Well, full 2WS doesn't seem to have much to offer us, so let's move on and check out 2WD. To my knowledge very few attempts have ever been made to build 2WD bikes. Perhaps this is due to the mechanical difficulties involved in driving the steered wheel. Imagine the multiplicity of chains and sprockets necessary. However, this problem is easily solved if we adopt hydrostatic hydraulic drive, as discussed last month. If we do this, are there any benefits? The most obvious is that of increased traction, driving through both tyres should enable more power to be put down, but let's examine this in a bit more detail. The SuperBike ultimate street bike binges seem to be an applica- tion for any device that gives more traction, but how can we get any drive from the front when it is most likely two feet in the air anyway? This highlights a major difference between a car and a bike when considering all-wheel drive, --- weight transfer. The car suffers from this too, but to a lesser extent because of it's more favourable 'wheelbase to C.of.G height ratio'. After all, when did you last see a car doing a wheelie? So, not unexpectedly any traction benefits would make more impact under slippery conditions, when the limited acceleration possible, limits the weight transfer. Anyone who has ridden in mud or sand can easily imagine the help that a tug from the front end could provide. Some years ago I seem to remember that the Canadian firm 'Rokon' made a 2WD, ballon tyred, go anywhere vehicle. I think that it was intended for forestry commisson use or similar. I suspect that riding over logs etc. became much easier. Of course, skilled trials riders can do this with ease anyway, but the average tree feller would be stumped much easier. Despite the advantages for this type of use, there is a problem that I feel would render 2WD unusable and positively dangerous for normal road or racing use. That is, the interference that the driving forces would have on the steering. These forces act on a car to a certain extent but it is our need to lean whilst cornering, and our dependence on the steering for balance that puts any two wheeled single track vechicle ( a bike ) in a class of its own. To illustrate the problem to which I refer, just think of the effects when the front brake is applied during cornering. The machine usually tends to straighten up and this often happens to a lesser extent when the throttle is closed. If we were to drive the front wheel then the application of power would tend to make the machine lean over farther. The roads would soon bordered by holes punched into hedges on the inside of bends. To understand why this is so, I'm afraid its back to those gyroscopic forces again. As we lean over in a curve the tyre contact patch moves around the tyre toward the inside of the bend, out of alignment with the steering axis. Any forces on the tyre will now create a torque acting about the steering axis, these torques act on both wheels but with front wheel steering only the effects on the front are much greater, and so we will just consider these. The torque produced by the driving force will act in a way to straighten the steering. For example if we increase the power whilst turning left this torque will act to turn the handle-bars to the right, now, both the centrifugal and the precessional forces will act to make the bike lean over more to the left while the steering is trying to go right. I leave it up to you to imagine how well such a machine would handle. Not only will these effects be evident when the throttle opening is changed, but a steady torque will be felt even on a constant power setting. We will be required to apply a compensating force to the handle-bars. This force will vary depending on the level of power being used. On the overrun a torque steering out of the bend would be needed, with the opposite action necessary for the power-on situation. The magnitude of these upsetting torques may be less under power that under braking, but we can usually avoid the need to brake in a corner. However, we can not avoid the use of varying amounts of power in the bends and so the feel of the bike will be inconsistant. The modern trend toward ever wider tyres would aggravate this problem, because the contact patch can move even farther from the steering axis, so producing higher unsettling steering torques. Imagine the problems if 2WS and 2WD were combined together, the traction induced steering forces could then act on both wheels with quite dramatic effect.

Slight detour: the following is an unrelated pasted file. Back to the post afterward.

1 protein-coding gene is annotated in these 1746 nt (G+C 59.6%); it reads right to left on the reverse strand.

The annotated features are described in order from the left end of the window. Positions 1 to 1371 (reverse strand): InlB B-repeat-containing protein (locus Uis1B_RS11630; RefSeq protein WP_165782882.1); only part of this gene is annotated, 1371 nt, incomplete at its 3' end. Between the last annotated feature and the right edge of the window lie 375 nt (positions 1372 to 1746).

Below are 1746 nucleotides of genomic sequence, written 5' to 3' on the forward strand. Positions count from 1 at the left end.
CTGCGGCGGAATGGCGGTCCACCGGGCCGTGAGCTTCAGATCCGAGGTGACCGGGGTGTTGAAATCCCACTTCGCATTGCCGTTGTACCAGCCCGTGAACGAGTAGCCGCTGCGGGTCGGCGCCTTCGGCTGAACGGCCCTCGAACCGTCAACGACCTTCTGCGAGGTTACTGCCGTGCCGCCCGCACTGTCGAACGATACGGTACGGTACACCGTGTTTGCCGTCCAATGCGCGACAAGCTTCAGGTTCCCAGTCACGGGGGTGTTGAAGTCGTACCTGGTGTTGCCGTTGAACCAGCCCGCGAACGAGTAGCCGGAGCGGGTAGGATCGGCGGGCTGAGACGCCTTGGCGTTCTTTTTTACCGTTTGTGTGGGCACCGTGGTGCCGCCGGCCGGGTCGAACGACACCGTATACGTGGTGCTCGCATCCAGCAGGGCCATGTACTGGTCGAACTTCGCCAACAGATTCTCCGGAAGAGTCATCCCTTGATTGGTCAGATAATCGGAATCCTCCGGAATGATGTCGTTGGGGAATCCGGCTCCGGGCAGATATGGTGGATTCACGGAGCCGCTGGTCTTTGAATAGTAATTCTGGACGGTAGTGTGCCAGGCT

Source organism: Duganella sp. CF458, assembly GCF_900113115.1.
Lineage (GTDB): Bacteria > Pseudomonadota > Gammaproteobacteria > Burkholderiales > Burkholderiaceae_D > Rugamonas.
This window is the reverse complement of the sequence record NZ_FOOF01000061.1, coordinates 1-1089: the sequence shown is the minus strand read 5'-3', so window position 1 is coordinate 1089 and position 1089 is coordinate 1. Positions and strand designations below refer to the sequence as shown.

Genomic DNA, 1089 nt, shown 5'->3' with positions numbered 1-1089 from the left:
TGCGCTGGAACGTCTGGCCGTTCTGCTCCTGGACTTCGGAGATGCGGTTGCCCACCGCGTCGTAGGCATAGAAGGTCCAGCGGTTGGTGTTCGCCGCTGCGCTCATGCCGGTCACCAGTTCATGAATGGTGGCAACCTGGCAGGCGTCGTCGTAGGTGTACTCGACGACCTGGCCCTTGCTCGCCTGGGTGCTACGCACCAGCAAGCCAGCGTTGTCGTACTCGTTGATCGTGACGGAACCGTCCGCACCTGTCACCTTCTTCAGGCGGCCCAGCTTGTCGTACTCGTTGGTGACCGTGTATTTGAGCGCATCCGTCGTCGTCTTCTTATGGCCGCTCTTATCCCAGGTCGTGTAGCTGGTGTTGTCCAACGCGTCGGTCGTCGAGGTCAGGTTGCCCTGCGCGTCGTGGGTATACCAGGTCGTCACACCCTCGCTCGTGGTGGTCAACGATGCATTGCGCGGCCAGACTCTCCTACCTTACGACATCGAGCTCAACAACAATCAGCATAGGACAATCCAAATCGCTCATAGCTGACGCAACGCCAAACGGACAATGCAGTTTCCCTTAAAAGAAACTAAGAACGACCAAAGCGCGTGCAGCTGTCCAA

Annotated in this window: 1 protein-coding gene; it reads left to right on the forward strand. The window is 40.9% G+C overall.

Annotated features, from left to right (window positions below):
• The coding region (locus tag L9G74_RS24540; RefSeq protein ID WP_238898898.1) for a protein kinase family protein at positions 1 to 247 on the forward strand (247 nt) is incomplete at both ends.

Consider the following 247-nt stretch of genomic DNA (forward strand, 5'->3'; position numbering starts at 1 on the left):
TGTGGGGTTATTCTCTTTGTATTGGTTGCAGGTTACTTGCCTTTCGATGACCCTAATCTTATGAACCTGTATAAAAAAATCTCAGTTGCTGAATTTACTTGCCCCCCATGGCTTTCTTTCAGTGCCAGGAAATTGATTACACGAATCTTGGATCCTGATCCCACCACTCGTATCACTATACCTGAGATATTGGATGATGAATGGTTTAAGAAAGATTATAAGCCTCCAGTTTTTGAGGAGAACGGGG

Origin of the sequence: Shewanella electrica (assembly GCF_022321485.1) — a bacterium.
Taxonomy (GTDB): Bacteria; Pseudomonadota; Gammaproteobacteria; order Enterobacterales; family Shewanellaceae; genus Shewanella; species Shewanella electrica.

So to conclude, it is evident that not all avenues of progress in the automotive world are likely to be of benefit to a future generation of motorcycles. Of the two ideas featured here, 2WD would seem to have some worthwhile application in the limited field of all-terrain vehicles. The handling characteristics rendering normal use quite dangerous. I can see no application for 2WS at all. Opposite sense 2WS removes the normal auto-balance ability and same sense 2WS is unlikely to provide accurate directional stability. The effect on the weave and wobble characteristics is not likely to be beneficial either. Just think of the wobble that might ensue if back and front steering systems had similar resonance periods. I can see no compensating advantages to offset these problems, in any case 2WS or 2WD is bound to increase weight and I just hate heavy bikes.
( 1997 note ) I have recently heard about an offroad bike built by Ian Drysdale in Australia, which features hydrostatic 2WD. and hydraulically controlled 2WS. By all accounts it seems to work very well. This very cleverly designed bike used some features not considered in the previous text. The 2WS system was of the "opposite sense" type and got around some of the concerns mentioned above by allowing the front wheel steering to have +/- 5 degrees of movement before bringing in any RWS. Thus for normal riding where large steering angles are not used, it simply behaved as a normal FWS machine, but in sandy terrain when the bike would start to lose cornering ability, the 2WS and 2WD would work together and keep the bike on track. During several tests it was shown to be able to maintain tighter turns and good drive beyond that of other offroad machines.
( 1999 note ) The above machine has recently been purchased for the Donnington Collection.